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The Currency of Art

I want to let out my personal feeling about the art world these days. I believe the stakeholders around art and artists are severely broken. What I mean by stakeholders are critiques, writers, professors (art and art history), galleries, auctions, and museums. I sincerely believe they have no idea what is happening to art today, and artists and their works are suffering from that lack of insight. One of the biggest sufferings is that artists are forced to be philosophers.

Today, artists are required to have a unique type of talent. They have to make something, but they do not necessarily have to be skillful. You can make a hyperrealistic painting, or simply paint a dot on a canvas. They have to be creative, but they do not have to be unique. They can create a new concept of art like Picasso make Cubist paintings, but they can also bring something pre-made and claim as art like Duchamp.

However, no matter how they make art, artists are forced to build a complex web of philosophy around their works. It is because humans have to find reasons for anything they believe is significant. Why did World War 2 happen? Why do humans exist? Why am I so poor? In this case, people are trying to find out… “Why is this art so expensive?!” And people start investigating an artist who seemed to have caused it. But in reality, the buyer and the mediators (gallery, auction, etc) are the true causes, not the artists. Then why do artists have to make excuses for their works? Let’s blame it directly on the people who made that price.

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I believe the currency of art is the shock, not money. The price of art depends on how much whoever that needs the shock is willing and able to pay for it. What do I mean by the shock? Shock is the potion of change. It can be either mild or strong, and it turns people more malleable to change. You can be awed by the scale of Sagrada Familia, and that’s a shock. You can shed tears in front of Rothko’s painting, and that’s a shock. You can laugh at Banksy’s graffiti, and that’s a shock. You can get angry at the Crypto Punk NFT series for its simplicity, and that’s a shock. Art creates shock, and people could use this element in many useful ways.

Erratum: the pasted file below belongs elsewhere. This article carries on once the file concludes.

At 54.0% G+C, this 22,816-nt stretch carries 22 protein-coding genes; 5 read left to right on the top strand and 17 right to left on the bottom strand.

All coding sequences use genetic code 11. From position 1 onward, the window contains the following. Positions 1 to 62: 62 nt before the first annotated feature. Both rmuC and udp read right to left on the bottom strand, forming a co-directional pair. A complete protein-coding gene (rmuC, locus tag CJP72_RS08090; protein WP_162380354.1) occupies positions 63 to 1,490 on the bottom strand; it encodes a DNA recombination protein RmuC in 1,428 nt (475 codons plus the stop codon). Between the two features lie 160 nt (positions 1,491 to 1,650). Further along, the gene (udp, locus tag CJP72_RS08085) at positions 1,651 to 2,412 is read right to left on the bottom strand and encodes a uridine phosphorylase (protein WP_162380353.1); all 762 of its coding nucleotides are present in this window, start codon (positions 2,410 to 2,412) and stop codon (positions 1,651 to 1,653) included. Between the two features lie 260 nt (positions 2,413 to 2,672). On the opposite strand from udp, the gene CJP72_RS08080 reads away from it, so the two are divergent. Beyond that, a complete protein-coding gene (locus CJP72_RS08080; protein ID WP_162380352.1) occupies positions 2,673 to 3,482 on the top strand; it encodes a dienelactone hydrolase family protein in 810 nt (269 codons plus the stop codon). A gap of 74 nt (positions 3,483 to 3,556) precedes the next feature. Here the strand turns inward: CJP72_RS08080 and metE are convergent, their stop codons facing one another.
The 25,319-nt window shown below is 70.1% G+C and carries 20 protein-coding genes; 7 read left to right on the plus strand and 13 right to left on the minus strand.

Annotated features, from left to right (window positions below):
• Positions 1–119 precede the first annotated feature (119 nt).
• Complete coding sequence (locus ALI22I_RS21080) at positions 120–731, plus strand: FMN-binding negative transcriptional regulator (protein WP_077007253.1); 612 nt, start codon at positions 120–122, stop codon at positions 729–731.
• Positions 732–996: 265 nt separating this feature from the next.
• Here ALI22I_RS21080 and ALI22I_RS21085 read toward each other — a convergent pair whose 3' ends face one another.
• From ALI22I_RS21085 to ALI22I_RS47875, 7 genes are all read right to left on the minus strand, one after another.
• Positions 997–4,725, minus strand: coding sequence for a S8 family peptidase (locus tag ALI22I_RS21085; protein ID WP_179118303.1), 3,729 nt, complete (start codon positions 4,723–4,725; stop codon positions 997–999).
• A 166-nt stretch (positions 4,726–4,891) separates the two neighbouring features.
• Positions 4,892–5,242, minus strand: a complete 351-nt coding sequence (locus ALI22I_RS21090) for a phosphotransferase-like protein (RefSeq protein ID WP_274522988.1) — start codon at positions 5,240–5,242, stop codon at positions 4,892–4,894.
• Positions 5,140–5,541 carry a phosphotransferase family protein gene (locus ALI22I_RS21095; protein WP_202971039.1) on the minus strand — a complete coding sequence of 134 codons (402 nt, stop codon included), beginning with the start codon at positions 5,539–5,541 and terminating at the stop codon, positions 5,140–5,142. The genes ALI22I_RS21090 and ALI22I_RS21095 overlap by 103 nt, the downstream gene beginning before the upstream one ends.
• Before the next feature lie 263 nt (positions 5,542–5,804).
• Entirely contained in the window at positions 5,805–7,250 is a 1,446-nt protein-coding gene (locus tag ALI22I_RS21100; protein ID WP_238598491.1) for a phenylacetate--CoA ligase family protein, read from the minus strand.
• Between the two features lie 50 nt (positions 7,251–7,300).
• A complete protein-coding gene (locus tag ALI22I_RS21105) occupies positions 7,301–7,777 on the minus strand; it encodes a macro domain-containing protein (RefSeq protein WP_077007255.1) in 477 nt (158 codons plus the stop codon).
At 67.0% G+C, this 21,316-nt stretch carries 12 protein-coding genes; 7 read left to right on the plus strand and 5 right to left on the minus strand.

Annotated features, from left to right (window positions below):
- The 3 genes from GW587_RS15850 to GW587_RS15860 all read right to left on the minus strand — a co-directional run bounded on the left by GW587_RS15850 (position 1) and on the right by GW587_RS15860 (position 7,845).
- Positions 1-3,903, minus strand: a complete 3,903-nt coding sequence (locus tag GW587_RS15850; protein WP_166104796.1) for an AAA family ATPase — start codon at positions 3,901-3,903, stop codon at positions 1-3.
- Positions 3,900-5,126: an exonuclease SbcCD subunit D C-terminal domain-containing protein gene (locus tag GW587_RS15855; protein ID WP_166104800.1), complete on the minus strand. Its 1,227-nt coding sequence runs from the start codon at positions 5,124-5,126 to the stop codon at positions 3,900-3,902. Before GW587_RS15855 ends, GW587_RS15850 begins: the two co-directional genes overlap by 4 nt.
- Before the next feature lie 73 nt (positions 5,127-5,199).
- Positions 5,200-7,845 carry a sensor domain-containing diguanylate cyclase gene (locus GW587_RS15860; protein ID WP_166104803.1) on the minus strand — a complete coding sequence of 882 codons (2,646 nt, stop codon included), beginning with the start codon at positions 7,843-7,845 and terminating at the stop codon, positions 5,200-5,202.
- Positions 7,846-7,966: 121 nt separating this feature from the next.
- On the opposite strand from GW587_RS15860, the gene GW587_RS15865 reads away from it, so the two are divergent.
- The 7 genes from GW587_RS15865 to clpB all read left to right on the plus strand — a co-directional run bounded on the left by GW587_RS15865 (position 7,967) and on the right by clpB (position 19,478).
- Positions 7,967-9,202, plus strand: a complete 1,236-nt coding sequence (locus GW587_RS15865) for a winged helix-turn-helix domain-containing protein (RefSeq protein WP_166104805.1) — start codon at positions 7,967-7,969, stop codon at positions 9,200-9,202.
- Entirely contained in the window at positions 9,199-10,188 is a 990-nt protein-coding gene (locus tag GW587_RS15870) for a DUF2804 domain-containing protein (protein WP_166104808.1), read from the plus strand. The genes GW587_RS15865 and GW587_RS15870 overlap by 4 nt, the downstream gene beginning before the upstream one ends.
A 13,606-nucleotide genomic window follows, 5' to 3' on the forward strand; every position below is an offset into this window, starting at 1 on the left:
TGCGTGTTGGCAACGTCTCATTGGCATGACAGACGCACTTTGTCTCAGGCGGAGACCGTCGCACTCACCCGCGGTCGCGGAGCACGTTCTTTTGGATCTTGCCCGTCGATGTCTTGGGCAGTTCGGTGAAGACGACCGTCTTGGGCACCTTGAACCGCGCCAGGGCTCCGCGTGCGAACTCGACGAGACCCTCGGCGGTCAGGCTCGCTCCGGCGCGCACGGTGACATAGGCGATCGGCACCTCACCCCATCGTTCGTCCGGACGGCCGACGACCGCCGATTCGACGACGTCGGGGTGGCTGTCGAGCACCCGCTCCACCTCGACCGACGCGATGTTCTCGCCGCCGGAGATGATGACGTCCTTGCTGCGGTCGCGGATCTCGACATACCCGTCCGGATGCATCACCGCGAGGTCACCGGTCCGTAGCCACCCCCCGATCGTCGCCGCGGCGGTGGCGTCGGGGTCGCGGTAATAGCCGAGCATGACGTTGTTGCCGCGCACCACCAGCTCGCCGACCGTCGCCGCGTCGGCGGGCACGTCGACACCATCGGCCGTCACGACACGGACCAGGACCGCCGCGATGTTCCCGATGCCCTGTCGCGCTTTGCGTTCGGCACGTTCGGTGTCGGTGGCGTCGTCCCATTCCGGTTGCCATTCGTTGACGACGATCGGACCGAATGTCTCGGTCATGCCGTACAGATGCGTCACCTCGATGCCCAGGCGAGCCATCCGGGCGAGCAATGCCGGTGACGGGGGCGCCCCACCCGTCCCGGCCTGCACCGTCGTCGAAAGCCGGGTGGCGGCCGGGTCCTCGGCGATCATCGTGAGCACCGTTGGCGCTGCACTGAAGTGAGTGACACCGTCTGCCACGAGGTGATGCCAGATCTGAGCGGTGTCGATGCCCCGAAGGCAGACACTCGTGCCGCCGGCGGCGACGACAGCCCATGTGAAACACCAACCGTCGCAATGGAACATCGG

Artists are those who grope in darkness and find the new shock. During the stone age, it was a charcoal-drawn figure of an ox on the cave wall. In ancient Greece, it was a marble-carved statue. During Renaissance, it was painting that used perspective techniques. As is, the element that shocks people constantly change, and artists find and create a new narrative.

The process of finding the new narrative is very difficult and confusing because it depends on many unsure aspects. Factors like landscape, war, prosperity, poverty, family, and technology seed countless possibilities in our minds we don’t know by what we will be moved by. Artists who luckily find that new narrative are probably not the expert in explaining why people like that art. They don’t know why people feel the “experience” for minimalism, neo-classicism, impressionism, etc. How can they do that? It is not their expertise. Still, at art school’s classes, artist Q&A, and exhibition catalog, we ask artists for explanations and answers. Let’s stop doing that.

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We have to ask those questions straight to those who use the art. Why did you select minimalism art for the hotel lobby interior? Why did you pay so much for this NFT? Why is this artist worth being displayed at a museum? Those questions are for those who want to use that art, not artists.

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